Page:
Purpose: Image texture analysis (TA) is a heterogeneity quantifying approach that cannot be appreciated by the naked eye, and early evidence suggests that TA has great potential in the field of oncology. The aim of this study is to evaluate parotid gland texture analysis (TA) combined with formal dosimetry as a factor for predicting severe late xerostomia in patients undergoing radiation therapy for head and neck cancers.
Methods: We performed a retrospective analysis of patients treated at our Radiation Oncology Unit between January 2010 and December 2015, and selected the patients whose normal dose constraints for the parotid gland (mean dose < 26 Gy for the bilateral gland) could not be satisfied due to the presence of positive nodes close to the parotid glands. The parotid gland that showed the higher V30 was contoured on CT simulation and analysed with LifeX Software©. TA parameters included features of grey-level co-occurrence matrix (GLCM), neighbourhood grey-level dependence matrix (NGLDM), grey-level run length matrix (GLRLM), grey-level zone length matrix (GLZLM), sphericity, and indices from the grey-level histogram. We performed a univariate and multivariate analysis between all the texture parameters, the volume of the gland, the normal dose parameters (V30 and Mean Dose), and the development of severe chronic xerostomia.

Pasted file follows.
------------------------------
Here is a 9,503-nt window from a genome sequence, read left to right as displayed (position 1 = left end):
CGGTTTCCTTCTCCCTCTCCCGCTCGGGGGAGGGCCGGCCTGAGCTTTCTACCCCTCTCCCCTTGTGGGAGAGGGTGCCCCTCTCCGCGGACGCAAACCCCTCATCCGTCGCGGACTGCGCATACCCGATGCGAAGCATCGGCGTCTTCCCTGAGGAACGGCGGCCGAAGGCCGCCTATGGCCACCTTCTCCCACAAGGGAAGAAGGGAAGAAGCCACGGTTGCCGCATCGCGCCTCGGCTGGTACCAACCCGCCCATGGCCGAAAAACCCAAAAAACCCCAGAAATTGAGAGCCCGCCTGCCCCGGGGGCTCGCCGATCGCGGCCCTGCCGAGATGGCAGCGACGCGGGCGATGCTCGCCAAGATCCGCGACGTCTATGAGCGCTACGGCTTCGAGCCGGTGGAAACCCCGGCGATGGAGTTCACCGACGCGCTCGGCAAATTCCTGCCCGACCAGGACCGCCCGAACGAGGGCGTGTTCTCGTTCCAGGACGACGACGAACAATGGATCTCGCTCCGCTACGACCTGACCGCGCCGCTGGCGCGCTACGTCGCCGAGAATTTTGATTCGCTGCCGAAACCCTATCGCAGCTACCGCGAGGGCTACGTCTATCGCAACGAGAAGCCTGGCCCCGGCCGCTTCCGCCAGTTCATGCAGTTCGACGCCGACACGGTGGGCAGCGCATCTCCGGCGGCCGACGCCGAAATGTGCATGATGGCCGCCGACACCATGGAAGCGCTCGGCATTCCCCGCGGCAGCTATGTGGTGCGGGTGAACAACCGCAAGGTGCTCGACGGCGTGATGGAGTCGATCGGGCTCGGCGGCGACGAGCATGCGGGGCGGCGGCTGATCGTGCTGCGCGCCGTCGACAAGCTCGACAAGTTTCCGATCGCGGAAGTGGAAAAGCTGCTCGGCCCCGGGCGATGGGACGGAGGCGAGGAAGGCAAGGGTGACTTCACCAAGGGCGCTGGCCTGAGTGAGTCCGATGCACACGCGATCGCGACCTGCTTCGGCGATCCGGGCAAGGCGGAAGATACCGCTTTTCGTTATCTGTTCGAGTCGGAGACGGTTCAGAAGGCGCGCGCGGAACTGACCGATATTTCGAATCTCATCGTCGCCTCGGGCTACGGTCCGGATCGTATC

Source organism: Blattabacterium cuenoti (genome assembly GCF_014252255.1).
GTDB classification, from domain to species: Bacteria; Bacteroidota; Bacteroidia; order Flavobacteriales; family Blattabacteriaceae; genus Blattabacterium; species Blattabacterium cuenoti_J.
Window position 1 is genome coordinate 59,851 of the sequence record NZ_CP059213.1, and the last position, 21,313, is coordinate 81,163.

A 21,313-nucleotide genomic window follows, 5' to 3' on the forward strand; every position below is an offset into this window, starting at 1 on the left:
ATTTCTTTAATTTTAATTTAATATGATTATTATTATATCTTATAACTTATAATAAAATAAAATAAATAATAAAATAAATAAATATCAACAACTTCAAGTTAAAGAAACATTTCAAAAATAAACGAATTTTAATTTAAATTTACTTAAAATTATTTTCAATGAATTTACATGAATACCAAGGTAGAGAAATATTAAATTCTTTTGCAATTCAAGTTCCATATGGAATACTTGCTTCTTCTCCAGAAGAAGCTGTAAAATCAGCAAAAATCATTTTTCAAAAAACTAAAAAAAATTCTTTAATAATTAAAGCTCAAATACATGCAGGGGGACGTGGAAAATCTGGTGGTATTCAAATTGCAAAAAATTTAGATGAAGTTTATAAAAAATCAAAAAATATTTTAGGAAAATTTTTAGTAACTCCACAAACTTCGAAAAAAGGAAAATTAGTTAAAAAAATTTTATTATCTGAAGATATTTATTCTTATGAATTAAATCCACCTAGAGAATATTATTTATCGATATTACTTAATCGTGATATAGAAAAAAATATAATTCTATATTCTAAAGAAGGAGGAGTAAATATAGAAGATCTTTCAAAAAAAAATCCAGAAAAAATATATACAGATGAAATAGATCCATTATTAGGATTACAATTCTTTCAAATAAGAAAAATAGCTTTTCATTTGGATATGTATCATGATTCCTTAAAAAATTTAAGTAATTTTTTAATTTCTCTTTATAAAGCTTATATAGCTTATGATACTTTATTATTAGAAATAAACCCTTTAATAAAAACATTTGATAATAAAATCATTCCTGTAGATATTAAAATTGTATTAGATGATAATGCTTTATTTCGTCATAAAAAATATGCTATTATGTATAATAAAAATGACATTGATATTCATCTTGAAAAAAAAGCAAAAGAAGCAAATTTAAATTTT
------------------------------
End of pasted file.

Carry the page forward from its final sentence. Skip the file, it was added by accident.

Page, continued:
Results: Seventy-eight patients were included and 25 (31%) developed chronic xerostomia. The TA parameters correlated with severe chronic xerostomia included V30 (OR 5.63), Dmean (OR 5.71), Kurtosis (OR 0.78), GLCM Correlation (OR 1.34), and RLNU (OR 2.12). The multivariate logistic regression showed a significant correlation between V30 (0.001), GLCM correlation (p: 0.026), RLNU (p: 0.011), and chronic xerostomia (p < 0.001, R2:0.664).
Conclusions: Xerostomia represents an important cause of morbidity for head and neck cancer survivors after radiation therapy, and in certain cases normal dose constraints cannot be satisfied. Our results seem promising as texture analysis could enhance the normal dose constraints for the prediction of xerostomia.
Keywords: Head and neck cancer; Radiation therapy; Texture analysis; Xerostomia.